The Basilica of Santa Croce in Florence

A true masterpiece of Gothic architecture, the Basilica of Santa Croce is one of the oldest and easily one of the most impressive churches in Florence. Not only is it an impressive feat of design and building for the time period, but it also houses the remains of Michelangelo as well as many other illustrious former citizens of Florence.

Design of Basilica of Santa Croce

Started in 1294, the construction of the Basilica was well documented throughout the centuries. The church was started after the architect Arnolfo di Cambio approved the plans and laid the first stone himself. With huge designs and plenty of grand space, the church today is a fascinating study in contrasts and grandeur.

The church is set up in the shape of the Egyptian cross, which is essentially a T. Inside the church you’ll find three naves as well as a chancel and transept full of private chapels. These smaller chapels were reserved for some of the most prestigious families of the day including the Bardi and Peruzzi families.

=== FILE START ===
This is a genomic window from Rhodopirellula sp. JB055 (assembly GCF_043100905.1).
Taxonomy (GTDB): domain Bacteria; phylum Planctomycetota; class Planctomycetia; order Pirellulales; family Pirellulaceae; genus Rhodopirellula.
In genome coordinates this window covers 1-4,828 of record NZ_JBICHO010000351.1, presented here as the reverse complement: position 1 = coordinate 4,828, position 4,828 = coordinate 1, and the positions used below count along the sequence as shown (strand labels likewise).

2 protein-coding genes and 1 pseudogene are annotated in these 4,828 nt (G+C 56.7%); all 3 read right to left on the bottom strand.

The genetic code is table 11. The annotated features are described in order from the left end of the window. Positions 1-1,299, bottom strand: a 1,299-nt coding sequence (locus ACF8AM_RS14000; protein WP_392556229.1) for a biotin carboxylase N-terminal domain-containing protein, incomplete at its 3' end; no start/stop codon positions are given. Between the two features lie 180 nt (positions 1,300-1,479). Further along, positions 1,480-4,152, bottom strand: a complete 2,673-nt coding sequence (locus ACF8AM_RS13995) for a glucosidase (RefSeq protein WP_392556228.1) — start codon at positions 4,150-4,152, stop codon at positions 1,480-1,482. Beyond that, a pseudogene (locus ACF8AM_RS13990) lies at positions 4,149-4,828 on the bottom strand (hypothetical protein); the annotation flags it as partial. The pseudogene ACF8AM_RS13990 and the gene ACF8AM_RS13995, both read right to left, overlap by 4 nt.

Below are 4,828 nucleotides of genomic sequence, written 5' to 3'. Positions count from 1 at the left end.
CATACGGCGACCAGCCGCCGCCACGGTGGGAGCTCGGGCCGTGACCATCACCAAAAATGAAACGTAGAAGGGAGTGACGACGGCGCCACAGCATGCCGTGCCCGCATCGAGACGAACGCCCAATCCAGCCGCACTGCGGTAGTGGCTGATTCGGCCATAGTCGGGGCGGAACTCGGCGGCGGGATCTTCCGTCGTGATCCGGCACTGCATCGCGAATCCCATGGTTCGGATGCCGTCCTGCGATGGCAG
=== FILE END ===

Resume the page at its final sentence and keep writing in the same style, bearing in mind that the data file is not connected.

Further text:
Along the walls of the chapels and other parts of the interior you’ll find an impressive number of frescoes created by Giotto and his students. The stained glass windows found in the church are also creations by the same group of artists.

144 years after it was started, the Basilica was completed in 1442. The church was official consecrated although the exterior remained undecorated for another two hundred years. The facade of the church was completed in 1863 and a new bell tower was constructed at the same time to replace the original one that had been struck by lightening previously.

Visiting the Basilica of Santa Croce

Today, as you wander through the church, you’ll see the additions overtime to the church design as each generation left its own mark on the original design and architecture. Statues, stained glass and paintings abound in the various parts of the building, and underfoot you’ll see 276 tombstones.

This is just a small number of the many graves and tombs found within the church and around the grounds. Among these tombs is a veritable “who’s who” of ancient Florence including the famed artist Michelangelo and many other prestigious citizens of the area. Many consider the church to be a sort of Pantheon for Florence as it is full of artistic treasures and treasured remains.